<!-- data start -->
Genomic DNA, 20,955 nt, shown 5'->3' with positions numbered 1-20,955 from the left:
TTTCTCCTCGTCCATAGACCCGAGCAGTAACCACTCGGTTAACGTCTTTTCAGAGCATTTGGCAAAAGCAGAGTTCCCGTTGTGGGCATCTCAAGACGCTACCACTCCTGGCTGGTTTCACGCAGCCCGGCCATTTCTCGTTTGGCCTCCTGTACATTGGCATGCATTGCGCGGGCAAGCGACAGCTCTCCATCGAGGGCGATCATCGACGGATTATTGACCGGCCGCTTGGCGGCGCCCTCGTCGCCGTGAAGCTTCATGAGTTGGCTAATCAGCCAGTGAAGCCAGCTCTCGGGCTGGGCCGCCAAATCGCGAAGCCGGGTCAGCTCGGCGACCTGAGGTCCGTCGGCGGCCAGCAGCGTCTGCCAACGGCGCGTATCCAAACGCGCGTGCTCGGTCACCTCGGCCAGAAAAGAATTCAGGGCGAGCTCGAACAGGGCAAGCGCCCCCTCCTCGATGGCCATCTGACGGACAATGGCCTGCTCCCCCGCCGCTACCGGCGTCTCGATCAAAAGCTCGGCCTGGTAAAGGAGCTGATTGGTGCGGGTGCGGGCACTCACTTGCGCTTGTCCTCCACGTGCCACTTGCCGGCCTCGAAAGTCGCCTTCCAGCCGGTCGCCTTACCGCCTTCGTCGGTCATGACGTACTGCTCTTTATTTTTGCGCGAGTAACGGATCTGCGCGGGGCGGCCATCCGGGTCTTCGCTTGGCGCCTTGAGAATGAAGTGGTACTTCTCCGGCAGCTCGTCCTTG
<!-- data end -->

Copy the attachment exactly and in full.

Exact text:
Genomic DNA, 20,955 nt, shown 5'->3' with positions numbered 1-20,955 from the left:
TTTCTCCTCGTCCATAGACCCGAGCAGTAACCACTCGGTTAACGTCTTTTCAGAGCATTTGGCAAAAGCAGAGTTCCCGTTGTGGGCATCTCAAGACGCTACCACTCCTGGCTGGTTTCACGCAGCCCGGCCATTTCTCGTTTGGCCTCCTGTACATTGGCATGCATTGCGCGGGCAAGCGACAGCTCTCCATCGAGGGCGATCATCGACGGATTATTGACCGGCCGCTTGGCGGCGCCCTCGTCGCCGTGAAGCTTCATGAGTTGGCTAATCAGCCAGTGAAGCCAGCTCTCGGGCTGGGCCGCCAAATCGCGAAGCCGGGTCAGCTCGGCGACCTGAGGTCCGTCGGCGGCCAGCAGCGTCTGCCAACGGCGCGTATCCAAACGCGCGTGCTCGGTCACCTCGGCCAGAAAAGAATTCAGGGCGAGCTCGAACAGGGCAAGCGCCCCCTCCTCGATGGCCATCTGACGGACAATGGCCTGCTCCCCCGCCGCTACCGGCGTCTCGATCAAAAGCTCGGCCTGGTAAAGGAGCTGATTGGTGCGGGTGCGGGCACTCACTTGCGCTTGTCCTCCACGTGCCACTTGCCGGCCTCGAAAGTCGCCTTCCAGCCGGTCGCCTTACCGCCTTCGTCGGTCATGACGTACTGCTCTTTATTTTTGCGCGAGTAACGGATCTGCGCGGGGCGGCCATCCGGGTCTTCGCTTGGCGCCTTGAGAATGAAGTGGTACTTCTCCGGCAGCTCGTCCTTG